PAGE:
Legal medical cannabis could reach Mississippi by end of October

James Eaton

Patient advocates are preparing for a late 2022 launch with nearly 120 dispensaries licensed and ready to open.

Medical cannabis patients in Mississippi could buy from state-licensed dispensaries as early as next month.

 So, what’s the timeline? Melvin Robinson, executive director of the Mississippi Cannabis Trade Association, says medical cannabis could be available in Mississippi by the end of October. 

“Licensing started in June, so we have a lot of people that made the effort to make sure that they could provide products for patients ASAP,” Robinson told The Other Side podcast. “I would not be surprised at all if you could walk into a dispensary and buy products on October 31st,” he added.

119 dispensary licenses have been issued so far, according to the state’s registry. Mississippi began reviewing store applications in July. The state’s patient portal received about 1,800 applicants when it first opened in June. But advocates expect that number to rise as residents realize how quickly they can put their medical cards to use.

Earlier this week, the Mississippi Cannabis Patients Alliance (MCPA) held its first patient seminar. The event introduced patients to new regulations and available products.

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The seminar included hundreds of patients, caregivers, practitioners, dispensaries, cultivators, and advocates. Participants learned how to get medical certifications in Mississippi, gained insight into which medical conditions qualify for medical cannabis, and even discussed best practices for the safe storage of medical cannabis. 

Here’s how Mississippi legalized medical cannabis

Mississippi Sen. Kevin Blackwell (R-Southaven), exhibits a bag of hemp to to fellow lawmakers while discussing his Mississippi Medical Cannabis Act in the Senate Chamber at the State Capitol in Thursday, January 13, 2022. (AP Photo/Rogelio V. Solis)

Lawmakers first approved Senate Bill 2095, the Mississippi Medical Cannabis Act on January 26, 2022 with supermajority support from the legislature. After Gov. Tate Reeves signed the bill a week later, the Magnolia state began building out its medical marijuana program.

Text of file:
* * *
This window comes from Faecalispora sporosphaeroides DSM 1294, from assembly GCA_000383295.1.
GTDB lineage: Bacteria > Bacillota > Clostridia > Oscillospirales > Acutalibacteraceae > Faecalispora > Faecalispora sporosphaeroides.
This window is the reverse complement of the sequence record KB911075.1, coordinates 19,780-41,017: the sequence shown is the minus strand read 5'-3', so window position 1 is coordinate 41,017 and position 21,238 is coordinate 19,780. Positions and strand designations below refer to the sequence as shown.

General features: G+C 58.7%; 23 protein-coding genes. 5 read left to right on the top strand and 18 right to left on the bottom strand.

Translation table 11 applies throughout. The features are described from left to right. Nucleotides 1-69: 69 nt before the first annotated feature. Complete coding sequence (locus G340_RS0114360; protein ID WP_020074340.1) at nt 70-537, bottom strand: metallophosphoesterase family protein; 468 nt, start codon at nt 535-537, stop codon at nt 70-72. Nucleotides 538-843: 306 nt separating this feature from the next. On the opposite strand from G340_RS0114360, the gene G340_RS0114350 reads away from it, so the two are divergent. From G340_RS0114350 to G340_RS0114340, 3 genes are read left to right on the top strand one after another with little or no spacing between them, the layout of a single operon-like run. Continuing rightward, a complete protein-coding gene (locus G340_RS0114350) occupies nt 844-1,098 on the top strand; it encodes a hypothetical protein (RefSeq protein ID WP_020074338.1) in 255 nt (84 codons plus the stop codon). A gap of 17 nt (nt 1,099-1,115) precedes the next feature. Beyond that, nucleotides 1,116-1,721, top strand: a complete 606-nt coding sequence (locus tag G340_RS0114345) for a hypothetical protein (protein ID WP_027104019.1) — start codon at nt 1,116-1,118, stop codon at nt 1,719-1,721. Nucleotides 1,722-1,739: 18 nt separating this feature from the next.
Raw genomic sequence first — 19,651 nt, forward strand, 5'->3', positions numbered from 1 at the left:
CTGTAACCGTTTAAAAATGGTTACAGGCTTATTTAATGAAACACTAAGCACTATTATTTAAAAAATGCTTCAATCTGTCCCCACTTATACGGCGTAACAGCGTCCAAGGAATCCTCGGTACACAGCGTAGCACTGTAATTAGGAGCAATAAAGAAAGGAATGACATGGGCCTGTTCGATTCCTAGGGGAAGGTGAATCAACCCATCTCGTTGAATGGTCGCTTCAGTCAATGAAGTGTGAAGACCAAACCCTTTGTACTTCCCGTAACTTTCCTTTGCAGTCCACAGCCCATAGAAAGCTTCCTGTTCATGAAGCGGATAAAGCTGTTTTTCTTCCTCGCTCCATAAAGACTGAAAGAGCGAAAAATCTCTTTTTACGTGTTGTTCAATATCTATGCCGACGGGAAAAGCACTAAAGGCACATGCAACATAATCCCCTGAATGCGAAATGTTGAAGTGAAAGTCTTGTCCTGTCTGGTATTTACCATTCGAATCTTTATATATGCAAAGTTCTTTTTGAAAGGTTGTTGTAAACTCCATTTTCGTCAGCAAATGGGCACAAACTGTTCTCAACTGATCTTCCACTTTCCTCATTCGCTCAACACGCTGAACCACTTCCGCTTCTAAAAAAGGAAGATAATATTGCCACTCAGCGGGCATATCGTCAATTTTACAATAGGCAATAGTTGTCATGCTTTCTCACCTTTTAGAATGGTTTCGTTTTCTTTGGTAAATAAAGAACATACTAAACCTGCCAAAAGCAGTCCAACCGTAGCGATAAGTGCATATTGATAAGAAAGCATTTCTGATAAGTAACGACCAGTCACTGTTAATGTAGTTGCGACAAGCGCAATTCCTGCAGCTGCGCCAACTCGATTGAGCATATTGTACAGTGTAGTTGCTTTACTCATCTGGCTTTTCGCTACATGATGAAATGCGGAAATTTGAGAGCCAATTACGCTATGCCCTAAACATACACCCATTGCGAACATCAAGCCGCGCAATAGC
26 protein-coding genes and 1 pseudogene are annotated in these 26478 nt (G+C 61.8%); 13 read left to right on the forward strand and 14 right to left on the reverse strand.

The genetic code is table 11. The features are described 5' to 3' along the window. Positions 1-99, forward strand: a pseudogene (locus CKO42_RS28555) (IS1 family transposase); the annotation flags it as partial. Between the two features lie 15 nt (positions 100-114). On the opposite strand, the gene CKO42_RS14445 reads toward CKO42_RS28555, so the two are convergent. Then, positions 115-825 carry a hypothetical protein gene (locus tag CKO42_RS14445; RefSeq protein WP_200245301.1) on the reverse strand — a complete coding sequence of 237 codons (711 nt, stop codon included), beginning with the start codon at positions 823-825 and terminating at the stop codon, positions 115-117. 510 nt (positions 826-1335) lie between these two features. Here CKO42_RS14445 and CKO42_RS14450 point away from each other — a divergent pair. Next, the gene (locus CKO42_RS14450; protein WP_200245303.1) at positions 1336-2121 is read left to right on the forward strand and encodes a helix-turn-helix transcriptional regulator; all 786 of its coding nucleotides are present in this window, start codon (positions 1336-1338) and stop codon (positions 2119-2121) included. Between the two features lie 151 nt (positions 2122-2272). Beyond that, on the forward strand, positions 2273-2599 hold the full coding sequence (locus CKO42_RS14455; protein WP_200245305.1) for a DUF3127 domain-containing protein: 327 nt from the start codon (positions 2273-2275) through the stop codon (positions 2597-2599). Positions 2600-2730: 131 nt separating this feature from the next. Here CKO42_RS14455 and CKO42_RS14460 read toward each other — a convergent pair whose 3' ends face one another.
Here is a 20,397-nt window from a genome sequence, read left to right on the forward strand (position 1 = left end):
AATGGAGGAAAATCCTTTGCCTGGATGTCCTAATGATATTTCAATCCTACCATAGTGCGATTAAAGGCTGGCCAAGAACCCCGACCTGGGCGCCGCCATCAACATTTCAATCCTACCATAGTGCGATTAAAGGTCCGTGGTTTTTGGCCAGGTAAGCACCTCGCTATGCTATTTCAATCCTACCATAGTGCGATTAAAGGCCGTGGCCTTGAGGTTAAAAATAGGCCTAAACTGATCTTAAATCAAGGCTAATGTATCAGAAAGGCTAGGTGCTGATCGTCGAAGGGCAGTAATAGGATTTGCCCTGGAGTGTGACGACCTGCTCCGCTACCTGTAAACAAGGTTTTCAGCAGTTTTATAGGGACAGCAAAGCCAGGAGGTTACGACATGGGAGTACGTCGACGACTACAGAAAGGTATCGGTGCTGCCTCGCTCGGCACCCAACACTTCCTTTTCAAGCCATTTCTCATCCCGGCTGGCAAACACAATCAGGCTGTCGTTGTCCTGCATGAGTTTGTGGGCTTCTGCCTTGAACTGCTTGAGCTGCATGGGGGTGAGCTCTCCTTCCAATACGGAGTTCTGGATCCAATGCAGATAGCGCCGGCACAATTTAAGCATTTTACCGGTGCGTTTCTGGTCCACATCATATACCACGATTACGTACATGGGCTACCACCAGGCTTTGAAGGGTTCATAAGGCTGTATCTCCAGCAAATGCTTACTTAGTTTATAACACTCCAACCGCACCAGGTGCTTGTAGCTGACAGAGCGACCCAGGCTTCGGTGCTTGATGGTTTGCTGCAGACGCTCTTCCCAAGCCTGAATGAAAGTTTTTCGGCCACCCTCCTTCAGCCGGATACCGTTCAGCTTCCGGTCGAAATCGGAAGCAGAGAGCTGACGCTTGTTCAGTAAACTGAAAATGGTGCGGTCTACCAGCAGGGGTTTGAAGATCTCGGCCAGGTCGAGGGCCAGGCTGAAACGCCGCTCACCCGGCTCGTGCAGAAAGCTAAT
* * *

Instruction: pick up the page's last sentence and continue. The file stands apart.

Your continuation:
“There is no doubt that there are individuals in our state who could do significantly better if they had access to medically prescribed doses of cannabis,” Gov. Reeves wrote on Twitter after signing. “There are also those who really want a recreational marijuana program that could lead to more people smoking and less people working, with all the societal and family ills that that brings,” the governor added.

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Ten months later, the tide is rolling forward, and medical cannabis products could reach Mississippi dispensaries as early as October. The state has already collected $6 million in revenue from licensing fees that companies like Mockingbird and Kudzu were required to pay in order to take part in medical sales. Mockingbird reportedly invested $30 million to open a 163,000-square-foot grow and manufacturing facility.

The two-year effort to help patients

image-of-welcome-to-mississippi-sign
(AdobeStock)

The state’s medical marijuana effort began in Nov. 2020, when Mississippi voters created and approved the citizen-driven ballot initiative called Initiative Measure No. 65. The measure sought to amend the Mississippi Constitution to allow for the creation of a statewide medical cannabis program. 

Despite overwhelming support for the initiative, the Mississippi Supreme Court overturned Initiative Measure No. 65 in May 2021, on the basis that the state election law governing voter ballot initiatives was outdated and inapplicable. That’s water under the bridge now.

Gov. Reeves said he would call a special session to address the matter in September of 2021, but never came through. In January of this year, a landslide vote in the Senate (47-5) revealed legislatures had enough power to override Gov. Reeves’ impending veto. The governor signed SB 2095 within weeks, clearly moved by the overwhelming support for the bill from lawmakers and local advocates.